(WALLACEBURG, ON) – After four games in their best-of-five Ontario Junior B Lacrosse series, the Windsor Clippers have vanquished the pesky Wallaceburg Red Devils. The Red Devils showed stark improvement from last season, augmented by blockbuster acquisitions of players from the Six Nations reserve, making trades for Vern Hill, Madison General, Tyler Brown, and Cole Dezainde in April and Colin Montour, Sidney Powless, and Bailey and Austin Skye in June.
If their first three meetings of the year, a 14-14 tie at home, a last-second 13-12 road loss, and a 14-6 shellacking of Windsor in the Wallaceburg Memorial Arena, the Red Devils showed the potential for a changing of the tide in the Far West Division.
On June 13, Wallaceburg needed to win to their final game of the year against the Clippers to possibly take their first division title since 2001; the year in which the Dostie brothers and goalie Josh McNaughton led the Red Devils to a Founders Cup national championship.
Playing at Forest Glade Arena, it did not go to plan for Wallaceburg. A 20-7 blowout loss was, by far, their worst showing of the season.
The Clippers cleaned up the back-end of their schedule and locked up their fifth consecutive Far West championship. It’s funny how things work out though. The Clippers drew the fourth seed in the playoffs, and the Red Devils finished fifth.
Here we go again.
In Game 1, the Clippers rallied back from a third-period deficit in front of their Windsor faithful to win 16-14. The second game was not a pleasant experience for the Clippers as Windsor stayed winless in Wallaceburg, dropping the game 17-11.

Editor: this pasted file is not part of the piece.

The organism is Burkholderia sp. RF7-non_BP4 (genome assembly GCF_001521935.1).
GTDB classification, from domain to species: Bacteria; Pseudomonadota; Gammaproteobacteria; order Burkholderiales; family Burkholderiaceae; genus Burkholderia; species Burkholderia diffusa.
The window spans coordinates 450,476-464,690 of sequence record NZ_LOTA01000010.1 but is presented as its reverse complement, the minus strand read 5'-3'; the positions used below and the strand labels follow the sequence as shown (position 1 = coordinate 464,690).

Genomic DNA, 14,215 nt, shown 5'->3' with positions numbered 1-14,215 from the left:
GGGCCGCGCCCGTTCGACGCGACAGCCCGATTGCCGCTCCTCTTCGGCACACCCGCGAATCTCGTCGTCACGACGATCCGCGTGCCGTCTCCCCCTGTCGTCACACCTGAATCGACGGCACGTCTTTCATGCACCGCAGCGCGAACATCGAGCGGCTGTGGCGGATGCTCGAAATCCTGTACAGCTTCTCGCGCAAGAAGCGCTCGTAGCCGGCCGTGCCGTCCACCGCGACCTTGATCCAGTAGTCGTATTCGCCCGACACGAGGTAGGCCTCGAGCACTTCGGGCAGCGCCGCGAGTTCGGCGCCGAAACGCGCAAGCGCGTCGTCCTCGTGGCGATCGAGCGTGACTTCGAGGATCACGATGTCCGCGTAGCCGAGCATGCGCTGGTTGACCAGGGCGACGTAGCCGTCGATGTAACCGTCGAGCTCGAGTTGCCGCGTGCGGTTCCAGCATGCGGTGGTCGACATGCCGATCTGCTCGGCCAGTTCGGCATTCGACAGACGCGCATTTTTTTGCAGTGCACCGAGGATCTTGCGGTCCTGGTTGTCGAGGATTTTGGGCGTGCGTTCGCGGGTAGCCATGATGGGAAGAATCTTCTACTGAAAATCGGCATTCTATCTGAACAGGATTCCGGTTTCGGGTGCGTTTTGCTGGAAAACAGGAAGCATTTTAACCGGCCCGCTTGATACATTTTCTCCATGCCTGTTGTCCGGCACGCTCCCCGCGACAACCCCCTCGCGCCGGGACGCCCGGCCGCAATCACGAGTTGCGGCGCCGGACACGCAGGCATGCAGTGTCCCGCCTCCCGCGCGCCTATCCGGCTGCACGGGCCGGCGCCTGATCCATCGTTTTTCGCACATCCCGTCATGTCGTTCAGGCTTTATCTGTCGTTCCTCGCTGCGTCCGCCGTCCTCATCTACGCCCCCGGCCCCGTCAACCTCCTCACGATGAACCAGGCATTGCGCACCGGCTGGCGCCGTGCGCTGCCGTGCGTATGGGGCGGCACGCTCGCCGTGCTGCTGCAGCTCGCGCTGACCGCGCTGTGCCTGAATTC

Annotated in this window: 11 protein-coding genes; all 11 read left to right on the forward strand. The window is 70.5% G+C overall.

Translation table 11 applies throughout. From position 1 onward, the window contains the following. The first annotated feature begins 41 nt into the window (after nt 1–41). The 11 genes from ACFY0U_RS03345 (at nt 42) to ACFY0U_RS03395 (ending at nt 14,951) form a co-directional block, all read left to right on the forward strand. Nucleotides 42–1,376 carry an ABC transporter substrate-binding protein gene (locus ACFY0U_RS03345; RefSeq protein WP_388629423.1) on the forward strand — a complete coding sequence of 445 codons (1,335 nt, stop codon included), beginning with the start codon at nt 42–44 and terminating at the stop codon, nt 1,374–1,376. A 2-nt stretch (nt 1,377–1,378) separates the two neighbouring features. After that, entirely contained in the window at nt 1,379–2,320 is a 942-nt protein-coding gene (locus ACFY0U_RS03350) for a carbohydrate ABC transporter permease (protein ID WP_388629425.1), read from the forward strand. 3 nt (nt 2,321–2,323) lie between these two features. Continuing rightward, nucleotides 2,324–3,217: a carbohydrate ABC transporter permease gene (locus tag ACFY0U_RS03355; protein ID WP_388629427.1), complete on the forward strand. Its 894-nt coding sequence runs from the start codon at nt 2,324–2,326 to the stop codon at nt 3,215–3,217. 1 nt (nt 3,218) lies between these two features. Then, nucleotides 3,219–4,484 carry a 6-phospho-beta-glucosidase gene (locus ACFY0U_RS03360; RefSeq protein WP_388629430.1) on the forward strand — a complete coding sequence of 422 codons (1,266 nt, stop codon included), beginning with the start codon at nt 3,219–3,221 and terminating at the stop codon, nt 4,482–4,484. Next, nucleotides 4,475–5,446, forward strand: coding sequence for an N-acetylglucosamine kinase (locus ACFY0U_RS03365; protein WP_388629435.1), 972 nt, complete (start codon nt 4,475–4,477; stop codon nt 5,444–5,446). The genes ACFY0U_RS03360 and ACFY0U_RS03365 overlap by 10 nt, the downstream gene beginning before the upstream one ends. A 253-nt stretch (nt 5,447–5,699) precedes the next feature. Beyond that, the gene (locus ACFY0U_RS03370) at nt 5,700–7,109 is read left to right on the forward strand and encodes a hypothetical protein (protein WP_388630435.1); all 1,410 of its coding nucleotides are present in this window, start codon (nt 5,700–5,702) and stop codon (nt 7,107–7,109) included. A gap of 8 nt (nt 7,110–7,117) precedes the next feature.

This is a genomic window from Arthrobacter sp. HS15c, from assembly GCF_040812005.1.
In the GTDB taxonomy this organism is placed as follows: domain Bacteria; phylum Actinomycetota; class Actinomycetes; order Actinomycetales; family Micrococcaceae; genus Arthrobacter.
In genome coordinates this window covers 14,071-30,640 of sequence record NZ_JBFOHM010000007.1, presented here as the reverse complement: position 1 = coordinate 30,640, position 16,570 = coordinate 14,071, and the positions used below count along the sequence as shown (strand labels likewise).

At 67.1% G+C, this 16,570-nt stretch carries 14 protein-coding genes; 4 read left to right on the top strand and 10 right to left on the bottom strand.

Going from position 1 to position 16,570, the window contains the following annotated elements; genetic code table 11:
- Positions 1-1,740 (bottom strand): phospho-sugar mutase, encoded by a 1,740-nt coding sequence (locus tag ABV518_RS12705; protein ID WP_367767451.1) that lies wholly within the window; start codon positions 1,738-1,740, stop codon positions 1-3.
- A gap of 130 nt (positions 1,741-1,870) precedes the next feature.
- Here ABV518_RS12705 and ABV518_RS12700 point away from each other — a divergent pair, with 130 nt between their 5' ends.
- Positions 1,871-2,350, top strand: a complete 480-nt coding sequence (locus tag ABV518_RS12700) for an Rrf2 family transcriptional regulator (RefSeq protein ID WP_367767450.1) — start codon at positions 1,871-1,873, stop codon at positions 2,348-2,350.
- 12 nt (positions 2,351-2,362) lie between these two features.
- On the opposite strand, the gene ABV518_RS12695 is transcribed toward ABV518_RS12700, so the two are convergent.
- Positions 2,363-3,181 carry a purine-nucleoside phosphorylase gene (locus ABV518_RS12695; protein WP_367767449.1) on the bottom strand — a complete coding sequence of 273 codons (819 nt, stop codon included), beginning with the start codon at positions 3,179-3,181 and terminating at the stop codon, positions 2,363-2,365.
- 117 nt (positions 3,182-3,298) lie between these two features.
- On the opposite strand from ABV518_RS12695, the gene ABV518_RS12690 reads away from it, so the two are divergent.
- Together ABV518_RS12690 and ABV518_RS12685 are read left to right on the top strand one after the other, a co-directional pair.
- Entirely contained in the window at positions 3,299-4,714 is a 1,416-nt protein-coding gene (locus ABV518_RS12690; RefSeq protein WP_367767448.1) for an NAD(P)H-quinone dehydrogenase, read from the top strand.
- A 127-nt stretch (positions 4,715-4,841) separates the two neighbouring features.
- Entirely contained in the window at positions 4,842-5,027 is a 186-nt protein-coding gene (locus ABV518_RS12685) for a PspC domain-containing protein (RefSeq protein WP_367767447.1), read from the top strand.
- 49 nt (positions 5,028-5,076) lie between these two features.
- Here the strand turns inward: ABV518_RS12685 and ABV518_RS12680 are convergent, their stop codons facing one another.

If Game 2 was unpleasant, Game 3 was ugly; but not on the floor.
After a hard fought battle by all who played, the Red Devils coaching staff engaged in some post-game extracurricular activities with some Windsor spectators leading to a suspension and even police charges. It seems that the Wallaceburg coaching staff took this year’s theme, SNAFU, a little too literally.
McNaughton, a four-year veteran of the Red Devils, penned an impassioned open letter to his former organization.
“I’ve never played for a coach who swung a stick. Never,” he wrote. “I watched the video, maybe you did too. We may disagree on whether a grown man can be provoked enough to justify acting like a toddler, swinging a wooden goalie stick at a kid’s face and later prancing around like an ape all the while making the accompanying sounds, but what we won’t disagree on is what we saw.”